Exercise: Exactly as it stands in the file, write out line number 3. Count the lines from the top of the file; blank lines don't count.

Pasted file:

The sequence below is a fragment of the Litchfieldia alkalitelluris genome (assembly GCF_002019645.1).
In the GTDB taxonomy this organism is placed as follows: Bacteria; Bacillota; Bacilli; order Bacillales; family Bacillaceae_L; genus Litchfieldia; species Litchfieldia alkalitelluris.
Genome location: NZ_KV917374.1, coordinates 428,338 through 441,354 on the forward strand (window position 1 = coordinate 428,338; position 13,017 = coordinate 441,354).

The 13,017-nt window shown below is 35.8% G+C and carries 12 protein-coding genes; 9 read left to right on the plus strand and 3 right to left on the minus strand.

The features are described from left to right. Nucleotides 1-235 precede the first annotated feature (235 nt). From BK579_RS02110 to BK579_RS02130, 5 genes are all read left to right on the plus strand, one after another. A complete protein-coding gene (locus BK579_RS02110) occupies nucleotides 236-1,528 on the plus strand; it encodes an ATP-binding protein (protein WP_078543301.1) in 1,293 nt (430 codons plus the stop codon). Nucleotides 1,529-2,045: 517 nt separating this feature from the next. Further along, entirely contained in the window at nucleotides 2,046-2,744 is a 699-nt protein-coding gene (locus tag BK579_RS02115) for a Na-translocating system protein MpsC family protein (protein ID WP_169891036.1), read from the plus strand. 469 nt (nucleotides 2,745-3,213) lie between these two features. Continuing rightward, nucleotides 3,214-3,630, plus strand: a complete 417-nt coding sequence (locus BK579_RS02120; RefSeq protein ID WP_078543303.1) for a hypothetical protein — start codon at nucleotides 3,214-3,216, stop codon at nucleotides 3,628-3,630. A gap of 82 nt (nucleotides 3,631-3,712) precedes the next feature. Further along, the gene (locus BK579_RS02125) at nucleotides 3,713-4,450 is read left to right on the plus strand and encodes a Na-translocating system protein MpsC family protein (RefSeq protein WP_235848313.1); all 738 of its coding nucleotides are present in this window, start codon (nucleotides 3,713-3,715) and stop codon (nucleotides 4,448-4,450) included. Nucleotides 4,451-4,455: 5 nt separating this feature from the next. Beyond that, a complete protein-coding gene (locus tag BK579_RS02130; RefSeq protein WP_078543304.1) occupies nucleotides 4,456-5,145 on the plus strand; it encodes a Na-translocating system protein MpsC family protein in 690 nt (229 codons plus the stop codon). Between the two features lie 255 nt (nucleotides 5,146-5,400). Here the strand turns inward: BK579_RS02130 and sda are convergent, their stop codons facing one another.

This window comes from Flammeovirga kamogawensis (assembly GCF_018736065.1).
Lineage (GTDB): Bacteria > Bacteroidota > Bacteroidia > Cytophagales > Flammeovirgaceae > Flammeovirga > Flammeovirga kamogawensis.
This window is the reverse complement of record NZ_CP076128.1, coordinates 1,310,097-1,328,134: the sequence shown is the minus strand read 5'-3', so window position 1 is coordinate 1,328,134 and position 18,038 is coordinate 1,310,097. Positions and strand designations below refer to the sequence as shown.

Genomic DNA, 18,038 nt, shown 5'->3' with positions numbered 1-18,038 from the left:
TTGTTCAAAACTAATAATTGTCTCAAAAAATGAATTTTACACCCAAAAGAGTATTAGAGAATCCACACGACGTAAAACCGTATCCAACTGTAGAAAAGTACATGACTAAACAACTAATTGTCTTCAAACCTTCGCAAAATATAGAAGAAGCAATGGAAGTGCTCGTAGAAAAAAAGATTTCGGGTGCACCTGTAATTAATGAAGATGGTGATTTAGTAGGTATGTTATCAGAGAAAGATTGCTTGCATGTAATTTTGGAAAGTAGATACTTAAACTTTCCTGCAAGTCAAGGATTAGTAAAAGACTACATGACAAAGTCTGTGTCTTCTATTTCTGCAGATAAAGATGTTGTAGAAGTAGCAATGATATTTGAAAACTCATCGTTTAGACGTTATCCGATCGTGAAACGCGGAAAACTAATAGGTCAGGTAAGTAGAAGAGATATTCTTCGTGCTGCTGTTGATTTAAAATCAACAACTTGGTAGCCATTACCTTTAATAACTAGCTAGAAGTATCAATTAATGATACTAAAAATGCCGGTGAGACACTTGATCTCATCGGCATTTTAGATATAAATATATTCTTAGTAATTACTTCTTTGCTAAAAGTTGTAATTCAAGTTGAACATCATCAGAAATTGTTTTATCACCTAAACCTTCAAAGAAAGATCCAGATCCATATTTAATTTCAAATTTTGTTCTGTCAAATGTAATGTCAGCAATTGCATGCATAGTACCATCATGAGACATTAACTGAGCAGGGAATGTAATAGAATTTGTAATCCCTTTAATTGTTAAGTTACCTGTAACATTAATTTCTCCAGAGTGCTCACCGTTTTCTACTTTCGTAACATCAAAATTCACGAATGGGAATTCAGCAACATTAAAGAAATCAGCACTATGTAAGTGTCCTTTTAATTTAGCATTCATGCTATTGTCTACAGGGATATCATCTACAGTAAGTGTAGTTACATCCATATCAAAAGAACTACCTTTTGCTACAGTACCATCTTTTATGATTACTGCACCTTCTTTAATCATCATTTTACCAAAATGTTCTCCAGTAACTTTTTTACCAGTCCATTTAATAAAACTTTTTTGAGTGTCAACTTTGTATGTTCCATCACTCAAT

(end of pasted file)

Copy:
Genome location: NZ_KV917374.1, coordinates 428,338 through 441,354 on the forward strand (window position 1 = coordinate 428,338; position 13,017 = coordinate 441,354).